• Tidskriftsartikel (refereegranskat)abstract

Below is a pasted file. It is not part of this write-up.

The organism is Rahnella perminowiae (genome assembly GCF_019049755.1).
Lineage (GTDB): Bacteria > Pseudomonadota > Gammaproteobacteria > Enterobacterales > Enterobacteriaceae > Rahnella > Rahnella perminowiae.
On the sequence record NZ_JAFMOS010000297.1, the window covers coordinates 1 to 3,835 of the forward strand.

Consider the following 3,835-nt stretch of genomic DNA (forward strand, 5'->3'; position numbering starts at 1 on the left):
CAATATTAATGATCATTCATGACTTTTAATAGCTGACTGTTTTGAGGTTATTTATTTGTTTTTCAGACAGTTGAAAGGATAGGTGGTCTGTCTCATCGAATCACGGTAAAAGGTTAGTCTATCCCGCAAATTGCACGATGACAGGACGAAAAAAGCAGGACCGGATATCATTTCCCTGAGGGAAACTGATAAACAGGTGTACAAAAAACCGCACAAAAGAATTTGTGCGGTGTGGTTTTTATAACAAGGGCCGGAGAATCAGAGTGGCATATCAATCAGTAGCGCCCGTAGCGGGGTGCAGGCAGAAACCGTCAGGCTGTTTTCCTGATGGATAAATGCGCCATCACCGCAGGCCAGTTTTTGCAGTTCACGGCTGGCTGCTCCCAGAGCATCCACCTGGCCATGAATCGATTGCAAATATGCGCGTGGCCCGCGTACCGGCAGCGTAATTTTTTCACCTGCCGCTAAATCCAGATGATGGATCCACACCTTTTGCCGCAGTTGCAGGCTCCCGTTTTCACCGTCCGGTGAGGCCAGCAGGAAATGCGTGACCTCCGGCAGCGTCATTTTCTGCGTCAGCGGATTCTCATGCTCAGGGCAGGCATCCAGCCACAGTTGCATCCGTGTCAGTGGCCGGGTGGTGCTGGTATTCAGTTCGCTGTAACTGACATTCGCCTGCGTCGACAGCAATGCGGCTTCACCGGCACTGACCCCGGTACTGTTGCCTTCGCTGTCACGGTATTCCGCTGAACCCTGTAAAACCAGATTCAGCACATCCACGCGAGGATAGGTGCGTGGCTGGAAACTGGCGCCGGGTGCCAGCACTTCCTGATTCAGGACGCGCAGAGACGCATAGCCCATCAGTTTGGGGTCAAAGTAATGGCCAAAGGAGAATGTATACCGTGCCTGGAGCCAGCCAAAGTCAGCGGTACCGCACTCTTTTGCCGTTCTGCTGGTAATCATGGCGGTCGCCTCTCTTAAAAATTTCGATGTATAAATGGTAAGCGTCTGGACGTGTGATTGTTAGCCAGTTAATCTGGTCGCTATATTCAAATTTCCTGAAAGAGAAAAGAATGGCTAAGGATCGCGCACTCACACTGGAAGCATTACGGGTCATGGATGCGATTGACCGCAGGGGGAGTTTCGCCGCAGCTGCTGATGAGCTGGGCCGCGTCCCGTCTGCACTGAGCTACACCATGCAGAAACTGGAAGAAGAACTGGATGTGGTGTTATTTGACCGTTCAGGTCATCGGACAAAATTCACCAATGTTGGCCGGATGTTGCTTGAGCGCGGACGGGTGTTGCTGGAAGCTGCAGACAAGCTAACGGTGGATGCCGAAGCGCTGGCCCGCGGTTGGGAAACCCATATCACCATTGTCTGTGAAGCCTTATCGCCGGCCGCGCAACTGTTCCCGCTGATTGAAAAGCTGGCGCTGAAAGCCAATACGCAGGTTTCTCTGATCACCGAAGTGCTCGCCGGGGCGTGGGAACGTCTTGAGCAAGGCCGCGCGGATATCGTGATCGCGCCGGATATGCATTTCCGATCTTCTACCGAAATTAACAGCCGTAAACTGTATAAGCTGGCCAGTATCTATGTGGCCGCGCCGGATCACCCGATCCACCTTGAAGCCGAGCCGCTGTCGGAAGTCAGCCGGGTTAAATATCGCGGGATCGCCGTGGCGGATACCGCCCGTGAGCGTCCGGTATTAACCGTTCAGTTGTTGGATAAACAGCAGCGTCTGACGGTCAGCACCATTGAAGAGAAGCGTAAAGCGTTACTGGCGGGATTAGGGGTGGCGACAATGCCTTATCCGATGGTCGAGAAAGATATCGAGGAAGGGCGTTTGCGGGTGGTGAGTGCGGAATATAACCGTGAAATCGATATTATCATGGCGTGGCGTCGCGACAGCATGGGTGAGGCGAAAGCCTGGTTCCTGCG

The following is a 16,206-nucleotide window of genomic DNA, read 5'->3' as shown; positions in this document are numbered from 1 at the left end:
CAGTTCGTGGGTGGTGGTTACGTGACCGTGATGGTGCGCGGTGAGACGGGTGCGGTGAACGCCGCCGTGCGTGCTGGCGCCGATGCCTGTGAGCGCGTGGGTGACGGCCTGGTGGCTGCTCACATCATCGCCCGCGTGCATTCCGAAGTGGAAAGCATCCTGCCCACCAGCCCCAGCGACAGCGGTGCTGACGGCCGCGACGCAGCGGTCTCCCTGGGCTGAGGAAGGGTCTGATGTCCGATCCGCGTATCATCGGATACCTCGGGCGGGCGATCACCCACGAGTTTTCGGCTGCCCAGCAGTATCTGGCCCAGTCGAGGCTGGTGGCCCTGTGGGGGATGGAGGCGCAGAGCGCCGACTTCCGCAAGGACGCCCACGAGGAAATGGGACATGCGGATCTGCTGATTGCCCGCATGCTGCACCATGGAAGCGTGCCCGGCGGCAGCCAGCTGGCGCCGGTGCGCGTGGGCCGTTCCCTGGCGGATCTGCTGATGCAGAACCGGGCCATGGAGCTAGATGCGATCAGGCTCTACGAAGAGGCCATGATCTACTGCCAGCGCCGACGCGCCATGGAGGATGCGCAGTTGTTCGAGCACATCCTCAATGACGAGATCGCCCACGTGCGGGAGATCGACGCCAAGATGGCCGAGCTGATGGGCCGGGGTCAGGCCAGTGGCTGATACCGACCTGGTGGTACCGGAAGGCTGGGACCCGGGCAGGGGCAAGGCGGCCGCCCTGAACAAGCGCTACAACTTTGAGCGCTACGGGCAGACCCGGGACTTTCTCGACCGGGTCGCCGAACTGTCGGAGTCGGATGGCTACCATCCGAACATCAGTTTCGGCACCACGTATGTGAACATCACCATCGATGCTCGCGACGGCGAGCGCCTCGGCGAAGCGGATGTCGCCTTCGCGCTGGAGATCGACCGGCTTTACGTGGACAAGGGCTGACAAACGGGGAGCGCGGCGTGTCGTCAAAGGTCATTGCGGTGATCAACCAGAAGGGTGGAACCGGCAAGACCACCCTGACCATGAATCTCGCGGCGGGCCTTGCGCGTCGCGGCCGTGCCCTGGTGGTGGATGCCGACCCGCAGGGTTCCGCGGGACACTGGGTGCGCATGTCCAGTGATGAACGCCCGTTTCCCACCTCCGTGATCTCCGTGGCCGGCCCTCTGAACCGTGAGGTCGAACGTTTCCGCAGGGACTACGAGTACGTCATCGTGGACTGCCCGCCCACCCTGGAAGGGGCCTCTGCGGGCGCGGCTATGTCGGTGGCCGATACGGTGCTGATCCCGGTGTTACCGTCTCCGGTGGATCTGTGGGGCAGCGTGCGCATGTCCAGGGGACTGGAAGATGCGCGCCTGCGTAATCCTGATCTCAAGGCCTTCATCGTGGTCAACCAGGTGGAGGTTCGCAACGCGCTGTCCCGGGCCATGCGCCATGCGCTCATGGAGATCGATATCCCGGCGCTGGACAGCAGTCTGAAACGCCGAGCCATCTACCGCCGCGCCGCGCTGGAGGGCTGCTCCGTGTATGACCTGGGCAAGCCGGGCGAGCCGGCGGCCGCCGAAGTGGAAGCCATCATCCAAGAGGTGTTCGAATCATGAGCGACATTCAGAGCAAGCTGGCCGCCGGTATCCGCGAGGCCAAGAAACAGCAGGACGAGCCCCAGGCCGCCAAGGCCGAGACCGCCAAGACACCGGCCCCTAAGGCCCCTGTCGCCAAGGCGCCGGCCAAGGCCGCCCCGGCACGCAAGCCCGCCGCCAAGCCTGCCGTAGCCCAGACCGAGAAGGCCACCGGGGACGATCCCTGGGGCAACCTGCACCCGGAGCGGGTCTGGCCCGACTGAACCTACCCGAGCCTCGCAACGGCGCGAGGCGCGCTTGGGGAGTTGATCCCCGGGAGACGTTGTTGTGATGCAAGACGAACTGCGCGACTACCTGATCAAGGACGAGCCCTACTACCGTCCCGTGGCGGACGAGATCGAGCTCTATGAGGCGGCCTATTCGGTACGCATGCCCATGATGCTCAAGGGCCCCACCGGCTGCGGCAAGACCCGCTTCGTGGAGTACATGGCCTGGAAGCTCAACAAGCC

• Previous family and twin studies have indicated that Graves' disease has a heritable component. Family studies have also shown that some autoimmune disease cluster in families and genetic studies have been able to show shared susceptibility genes. In the present nation-wide study we describe familial risk for Graves' disease among parents and offspring, singleton siblings, twins and spouses with regard to age of onset, gender and number and type of affected family members. Additionally familial association of Graves' disease with any of 33 other autoimmune and related conditions was analyzed. The Swedish Multigeneration Register on 0-75-year-old subjects was linked to the Hospital Discharge Register from years 1987-2007. Standardized incidence ratios (SIRs) were calculated for individuals whose relatives were hospitalized for Graves' disease compared to those whose relatives were unaffected. The total number of hospitalized Graves' patients was 15,743. Offspring with an affected family member constituted 3.6% of all patients among offspring. The familial SIR was 5.04 for individuals whose sibling was affected but it increased to 310 when two or more siblings were affected; the SIR in twins was 16.45. Familial risks were higher for males than for females. The SIR was increased to 6.22 or 30.20 when parental age was limited to 50 or 20 years, respectively. Graves' disease associated with 19 other autoimmune and related conditions, including Addison's disease, type 1 diabetes mellitus, Hashimoto/hypothyroidism, pernicious anemia, polymyositis/dermatomyositis, myasthenia gravis, discoid lupus erythematosus and localized scleroderma. Remarkably, there was a high disease concordance of 2.75 between spouses. The clustering between spouses suggests environmental effects on Graves' disease which may contribute to the observed gender effects. The demonstrated high risks should be considered in clinical counseling and in prevention plans.